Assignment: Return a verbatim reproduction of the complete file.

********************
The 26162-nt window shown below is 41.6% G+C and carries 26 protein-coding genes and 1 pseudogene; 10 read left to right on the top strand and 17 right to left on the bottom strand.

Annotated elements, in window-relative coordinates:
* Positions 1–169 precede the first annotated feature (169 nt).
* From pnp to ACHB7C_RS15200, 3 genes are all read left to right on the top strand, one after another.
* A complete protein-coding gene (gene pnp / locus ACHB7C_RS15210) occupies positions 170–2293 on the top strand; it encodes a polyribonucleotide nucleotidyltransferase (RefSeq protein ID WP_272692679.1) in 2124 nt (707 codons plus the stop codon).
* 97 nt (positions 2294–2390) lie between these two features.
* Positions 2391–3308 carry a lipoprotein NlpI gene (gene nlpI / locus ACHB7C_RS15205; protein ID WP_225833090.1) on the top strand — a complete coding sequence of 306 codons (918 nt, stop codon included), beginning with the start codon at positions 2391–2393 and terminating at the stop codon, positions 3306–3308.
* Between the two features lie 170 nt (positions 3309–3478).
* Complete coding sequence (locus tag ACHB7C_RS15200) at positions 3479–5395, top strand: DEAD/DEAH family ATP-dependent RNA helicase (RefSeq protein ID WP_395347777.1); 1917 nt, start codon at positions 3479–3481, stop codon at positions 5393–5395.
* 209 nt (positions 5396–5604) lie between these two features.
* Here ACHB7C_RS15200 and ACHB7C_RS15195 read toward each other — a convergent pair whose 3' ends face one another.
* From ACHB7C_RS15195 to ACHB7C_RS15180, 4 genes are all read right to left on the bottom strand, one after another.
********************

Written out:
The 26162-nt window shown below is 41.6% G+C and carries 26 protein-coding genes and 1 pseudogene; 10 read left to right on the top strand and 17 right to left on the bottom strand.

Annotated elements, in window-relative coordinates:
* Positions 1–169 precede the first annotated feature (169 nt).
* From pnp to ACHB7C_RS15200, 3 genes are all read left to right on the top strand, one after another.
* A complete protein-coding gene (gene pnp / locus ACHB7C_RS15210) occupies positions 170–2293 on the top strand; it encodes a polyribonucleotide nucleotidyltransferase (RefSeq protein ID WP_272692679.1) in 2124 nt (707 codons plus the stop codon).
* 97 nt (positions 2294–2390) lie between these two features.
* Positions 2391–3308 carry a lipoprotein NlpI gene (gene nlpI / locus ACHB7C_RS15205; protein ID WP_225833090.1) on the top strand — a complete coding sequence of 306 codons (918 nt, stop codon included), beginning with the start codon at positions 2391–2393 and terminating at the stop codon, positions 3306–3308.
* Between the two features lie 170 nt (positions 3309–3478).
* Complete coding sequence (locus tag ACHB7C_RS15200) at positions 3479–5395, top strand: DEAD/DEAH family ATP-dependent RNA helicase (RefSeq protein ID WP_395347777.1); 1917 nt, start codon at positions 3479–3481, stop codon at positions 5393–5395.
* 209 nt (positions 5396–5604) lie between these two features.
* Here ACHB7C_RS15200 and ACHB7C_RS15195 read toward each other — a convergent pair whose 3' ends face one another.
* From ACHB7C_RS15195 to ACHB7C_RS15180, 4 genes are all read right to left on the bottom strand, one after another.